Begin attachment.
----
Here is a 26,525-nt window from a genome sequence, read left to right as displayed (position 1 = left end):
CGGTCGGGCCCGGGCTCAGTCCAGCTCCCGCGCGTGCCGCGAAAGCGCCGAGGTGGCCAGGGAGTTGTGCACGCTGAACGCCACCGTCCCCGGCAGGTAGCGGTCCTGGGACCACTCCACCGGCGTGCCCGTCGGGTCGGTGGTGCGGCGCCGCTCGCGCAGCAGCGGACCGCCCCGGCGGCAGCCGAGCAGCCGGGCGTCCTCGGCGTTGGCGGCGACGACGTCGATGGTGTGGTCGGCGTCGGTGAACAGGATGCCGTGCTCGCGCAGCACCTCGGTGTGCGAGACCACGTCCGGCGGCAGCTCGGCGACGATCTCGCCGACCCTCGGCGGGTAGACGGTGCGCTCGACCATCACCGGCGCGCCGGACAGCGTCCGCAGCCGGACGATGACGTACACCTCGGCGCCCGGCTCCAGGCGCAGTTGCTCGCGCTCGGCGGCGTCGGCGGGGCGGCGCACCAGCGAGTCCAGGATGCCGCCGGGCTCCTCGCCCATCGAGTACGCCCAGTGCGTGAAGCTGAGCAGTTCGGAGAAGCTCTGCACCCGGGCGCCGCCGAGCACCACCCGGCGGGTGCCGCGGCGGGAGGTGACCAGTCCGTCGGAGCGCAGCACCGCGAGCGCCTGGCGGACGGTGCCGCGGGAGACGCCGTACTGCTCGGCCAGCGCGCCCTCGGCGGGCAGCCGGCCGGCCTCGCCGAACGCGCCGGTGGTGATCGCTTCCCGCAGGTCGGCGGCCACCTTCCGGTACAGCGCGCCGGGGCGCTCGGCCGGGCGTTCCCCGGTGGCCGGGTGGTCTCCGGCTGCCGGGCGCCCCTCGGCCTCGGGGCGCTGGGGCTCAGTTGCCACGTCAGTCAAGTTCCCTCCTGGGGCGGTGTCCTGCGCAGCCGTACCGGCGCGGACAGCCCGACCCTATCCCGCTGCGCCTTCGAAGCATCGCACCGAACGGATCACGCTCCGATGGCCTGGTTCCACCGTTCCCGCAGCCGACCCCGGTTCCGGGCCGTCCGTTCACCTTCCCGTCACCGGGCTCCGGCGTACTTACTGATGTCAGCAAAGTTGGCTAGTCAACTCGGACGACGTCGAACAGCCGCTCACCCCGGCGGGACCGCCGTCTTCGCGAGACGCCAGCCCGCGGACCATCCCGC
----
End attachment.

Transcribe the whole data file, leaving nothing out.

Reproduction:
Here is a 26,525-nt window from a genome sequence, read left to right as displayed (position 1 = left end):
CGGTCGGGCCCGGGCTCAGTCCAGCTCCCGCGCGTGCCGCGAAAGCGCCGAGGTGGCCAGGGAGTTGTGCACGCTGAACGCCACCGTCCCCGGCAGGTAGCGGTCCTGGGACCACTCCACCGGCGTGCCCGTCGGGTCGGTGGTGCGGCGCCGCTCGCGCAGCAGCGGACCGCCCCGGCGGCAGCCGAGCAGCCGGGCGTCCTCGGCGTTGGCGGCGACGACGTCGATGGTGTGGTCGGCGTCGGTGAACAGGATGCCGTGCTCGCGCAGCACCTCGGTGTGCGAGACCACGTCCGGCGGCAGCTCGGCGACGATCTCGCCGACCCTCGGCGGGTAGACGGTGCGCTCGACCATCACCGGCGCGCCGGACAGCGTCCGCAGCCGGACGATGACGTACACCTCGGCGCCCGGCTCCAGGCGCAGTTGCTCGCGCTCGGCGGCGTCGGCGGGGCGGCGCACCAGCGAGTCCAGGATGCCGCCGGGCTCCTCGCCCATCGAGTACGCCCAGTGCGTGAAGCTGAGCAGTTCGGAGAAGCTCTGCACCCGGGCGCCGCCGAGCACCACCCGGCGGGTGCCGCGGCGGGAGGTGACCAGTCCGTCGGAGCGCAGCACCGCGAGCGCCTGGCGGACGGTGCCGCGGGAGACGCCGTACTGCTCGGCCAGCGCGCCCTCGGCGGGCAGCCGGCCGGCCTCGCCGAACGCGCCGGTGGTGATCGCTTCCCGCAGGTCGGCGGCCACCTTCCGGTACAGCGCGCCGGGGCGCTCGGCCGGGCGTTCCCCGGTGGCCGGGTGGTCTCCGGCTGCCGGGCGCCCCTCGGCCTCGGGGCGCTGGGGCTCAGTTGCCACGTCAGTCAAGTTCCCTCCTGGGGCGGTGTCCTGCGCAGCCGTACCGGCGCGGACAGCCCGACCCTATCCCGCTGCGCCTTCGAAGCATCGCACCGAACGGATCACGCTCCGATGGCCTGGTTCCACCGTTCCCGCAGCCGACCCCGGTTCCGGGCCGTCCGTTCACCTTCCCGTCACCGGGCTCCGGCGTACTTACTGATGTCAGCAAAGTTGGCTAGTCAACTCGGACGACGTCGAACAGCCGCTCACCCCGGCGGGACCGCCGTCTTCGCGAGACGCCAGCCCGCGGACCATCCCGC